A painted eave before restoration.
Using a stencil, John Lippert of Canning Studios replicates the original pattern.
December 27, 2005
MAI architects Barbara Shideler and Glenn Mason worked with architectural conservators and a specialty painting studio to determine the best solution for the rehabilitation of the decorative stencil work on the Playhouse at Shangri-La, Doris Duke's Foundation for Islamic Art (see Projects: Museum Houses). The Playhouse was built by Doris Duke in 1938. Its design is based on the Chihil Sutun, a royal pavilion built in Isfahan, Iran in 1647. In an earlier restoration, the original painted surfaces were covered with decorated masonite panels and sealed with fiberglass. MAI's restoration team removed the masonite panels, applied an interlayer to preserve the original painted surfaces, and replicated the original designs in a paint that "breathes" to let the inevitable moisture escape from the wood beneath.
The Coupe residence, now under renovation, reflects the kama'aina architecture of the 1930s.
August 1, 200
Located above Kealakekua on the Island of Hawaii, the house is sited on a large parcel surrounded by coffee farms and former ranch lands. Built as a wedding present for the owner's mother, the structure incorporates design features of 1930s kama'aina architecture, including spacious rooms with high ceilings, wood floors, screened porches, board-and-batten siding, and a corrugated metal roof. The goal of the renovation is to enlarge the floor plan and completely upgrade the structure, yet retain the character of the original home. A new garage and gymnasium will be connected to the main house by a covered walkway, the master bedroom suite will be enlarged to include a study and dressing area, and the rear porch will be expanded for use as a breakfast room. Past attempts to "modernize" the kitchen and bathrooms will be reversed by installing new period-appropriate cabinets, appliances, and fixtures.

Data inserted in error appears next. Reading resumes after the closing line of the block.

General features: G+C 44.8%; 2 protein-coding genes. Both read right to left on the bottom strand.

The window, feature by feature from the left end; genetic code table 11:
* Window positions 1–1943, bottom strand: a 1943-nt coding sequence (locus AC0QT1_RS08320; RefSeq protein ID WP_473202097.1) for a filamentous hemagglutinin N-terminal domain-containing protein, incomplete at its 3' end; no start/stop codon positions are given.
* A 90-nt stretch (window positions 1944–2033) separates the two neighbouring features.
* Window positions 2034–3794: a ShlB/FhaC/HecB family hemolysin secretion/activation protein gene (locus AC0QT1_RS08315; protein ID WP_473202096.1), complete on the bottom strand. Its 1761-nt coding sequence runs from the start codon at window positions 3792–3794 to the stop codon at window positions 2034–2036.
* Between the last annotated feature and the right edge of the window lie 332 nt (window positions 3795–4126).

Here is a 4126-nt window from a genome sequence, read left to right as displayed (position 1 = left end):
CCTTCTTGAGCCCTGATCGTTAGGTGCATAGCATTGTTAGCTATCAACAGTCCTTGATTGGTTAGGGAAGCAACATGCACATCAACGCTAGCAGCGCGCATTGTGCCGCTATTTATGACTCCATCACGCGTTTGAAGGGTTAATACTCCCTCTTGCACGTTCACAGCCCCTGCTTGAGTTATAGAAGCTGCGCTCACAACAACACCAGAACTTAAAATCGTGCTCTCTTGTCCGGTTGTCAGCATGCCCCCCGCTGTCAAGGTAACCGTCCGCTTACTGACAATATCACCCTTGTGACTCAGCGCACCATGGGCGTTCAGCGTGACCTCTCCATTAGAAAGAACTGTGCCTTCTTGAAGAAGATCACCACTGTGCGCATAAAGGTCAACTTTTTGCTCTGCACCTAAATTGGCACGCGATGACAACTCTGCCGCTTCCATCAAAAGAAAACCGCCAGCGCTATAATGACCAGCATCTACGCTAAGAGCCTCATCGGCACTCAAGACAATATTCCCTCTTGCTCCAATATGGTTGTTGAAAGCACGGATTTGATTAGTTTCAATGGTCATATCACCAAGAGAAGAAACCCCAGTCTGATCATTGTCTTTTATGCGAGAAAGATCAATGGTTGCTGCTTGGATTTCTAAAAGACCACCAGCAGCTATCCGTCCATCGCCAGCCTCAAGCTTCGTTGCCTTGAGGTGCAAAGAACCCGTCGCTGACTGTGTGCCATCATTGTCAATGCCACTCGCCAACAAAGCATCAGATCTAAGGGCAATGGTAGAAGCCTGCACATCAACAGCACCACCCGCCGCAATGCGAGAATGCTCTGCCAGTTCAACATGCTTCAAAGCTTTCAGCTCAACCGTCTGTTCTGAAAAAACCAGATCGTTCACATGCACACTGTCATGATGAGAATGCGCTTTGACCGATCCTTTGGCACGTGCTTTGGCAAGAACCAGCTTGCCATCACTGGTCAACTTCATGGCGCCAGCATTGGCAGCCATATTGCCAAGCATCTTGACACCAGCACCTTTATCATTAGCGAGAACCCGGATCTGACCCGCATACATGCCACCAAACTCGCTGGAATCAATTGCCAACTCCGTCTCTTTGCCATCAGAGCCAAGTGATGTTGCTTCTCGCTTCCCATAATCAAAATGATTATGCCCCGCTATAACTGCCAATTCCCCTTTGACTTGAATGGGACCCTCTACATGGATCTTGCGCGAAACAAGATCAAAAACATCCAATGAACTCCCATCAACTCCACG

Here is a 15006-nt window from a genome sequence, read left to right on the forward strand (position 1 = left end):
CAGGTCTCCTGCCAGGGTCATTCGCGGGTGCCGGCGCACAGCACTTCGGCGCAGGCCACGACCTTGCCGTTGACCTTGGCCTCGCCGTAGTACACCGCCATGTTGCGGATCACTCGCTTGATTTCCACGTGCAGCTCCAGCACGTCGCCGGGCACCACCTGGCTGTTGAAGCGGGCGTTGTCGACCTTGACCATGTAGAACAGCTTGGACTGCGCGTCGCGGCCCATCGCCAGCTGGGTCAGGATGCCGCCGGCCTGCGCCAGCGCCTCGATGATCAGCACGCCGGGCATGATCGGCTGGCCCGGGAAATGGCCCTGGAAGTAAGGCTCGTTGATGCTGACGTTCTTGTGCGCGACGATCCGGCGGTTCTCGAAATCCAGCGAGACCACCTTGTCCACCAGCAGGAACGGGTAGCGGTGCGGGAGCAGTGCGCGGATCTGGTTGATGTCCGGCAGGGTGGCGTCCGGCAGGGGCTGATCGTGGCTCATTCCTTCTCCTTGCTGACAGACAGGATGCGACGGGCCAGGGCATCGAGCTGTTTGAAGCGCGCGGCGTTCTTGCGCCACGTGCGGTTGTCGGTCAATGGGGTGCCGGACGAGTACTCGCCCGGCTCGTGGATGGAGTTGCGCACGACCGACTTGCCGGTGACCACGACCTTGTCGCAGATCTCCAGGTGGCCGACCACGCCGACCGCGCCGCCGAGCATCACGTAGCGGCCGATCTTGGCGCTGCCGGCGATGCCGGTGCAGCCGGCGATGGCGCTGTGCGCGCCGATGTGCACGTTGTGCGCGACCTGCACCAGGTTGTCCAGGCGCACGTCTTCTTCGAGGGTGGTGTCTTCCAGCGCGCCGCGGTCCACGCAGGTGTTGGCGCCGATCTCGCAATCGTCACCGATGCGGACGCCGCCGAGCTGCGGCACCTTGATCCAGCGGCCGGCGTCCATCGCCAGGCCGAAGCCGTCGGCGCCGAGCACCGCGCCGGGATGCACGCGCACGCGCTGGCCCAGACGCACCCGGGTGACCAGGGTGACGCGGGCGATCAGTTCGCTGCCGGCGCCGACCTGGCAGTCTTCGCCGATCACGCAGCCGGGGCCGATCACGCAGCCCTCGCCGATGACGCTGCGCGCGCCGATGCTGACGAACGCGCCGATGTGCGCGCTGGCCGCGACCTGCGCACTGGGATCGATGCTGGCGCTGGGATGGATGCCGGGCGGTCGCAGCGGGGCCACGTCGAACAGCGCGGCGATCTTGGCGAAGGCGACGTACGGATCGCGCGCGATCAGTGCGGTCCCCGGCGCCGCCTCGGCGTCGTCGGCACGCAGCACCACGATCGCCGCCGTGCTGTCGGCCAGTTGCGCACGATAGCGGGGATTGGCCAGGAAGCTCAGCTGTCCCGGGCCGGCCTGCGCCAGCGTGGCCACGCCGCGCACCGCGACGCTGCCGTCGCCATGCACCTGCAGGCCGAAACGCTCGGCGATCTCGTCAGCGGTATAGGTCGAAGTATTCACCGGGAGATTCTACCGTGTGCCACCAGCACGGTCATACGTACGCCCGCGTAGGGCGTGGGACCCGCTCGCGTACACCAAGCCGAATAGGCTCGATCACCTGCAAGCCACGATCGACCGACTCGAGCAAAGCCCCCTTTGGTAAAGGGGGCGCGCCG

The Visitor Center, now under construction, offers dramatic views of the heiau.
The building's broad sloping roof protects the open viewing area from the sun, wind, and rain.
July 29, 2005
MAI's design for the new Visitor Center now under con-struction at the Pu'ukohola Heiau National Historic Site is a low-profile structure sited to maximize views of the heiau yet minimize its own visibility from the hill on which the heiau stands. Behind the Visitor Center's open viewing area are spaces for audio/visual presenta-tions, exhibits by designer Daniel Quon, paintings by noted Hawai‘i artist Herb Kane, sales and information areas, offices, and storage. The adjacent comfort station is partially built into the hillside. The lava rock and rusti-cated concrete structures blend into the surroundings, and grading and filling have been kept to a minimum by utilizing the natural topgraphy of the site, which is near Kawaihae on the Island of Hawaii.
Here in 1790-91 Kamehameha I built the heiau for the war god Kuka'ilimoku. He invited Keoua, his cousin and chief rival, to meet him there. As Keoua beached his canoe, Kamehameha's warriors killed him and placed his body on the heiau's altar. In this move Kamehameha took dominion over the island and furthered his drive to unite all the Hawaiian Islands under his rule.
The award was shared with NAVFAC Pacific and contractor Nan, Inc. (L to R: Fooney Freestone, Nan, Inc.; Peter Apo, HHF; Mel Kaku, NAVFAC; John Fullmer, MAI; Ballard Bannister and Romeo Vea, Nan, Inc.)
May 31, 2005
On May 17 the Historic Hawai‘i Foundation presented three Preservation Awards to Mason Architects for: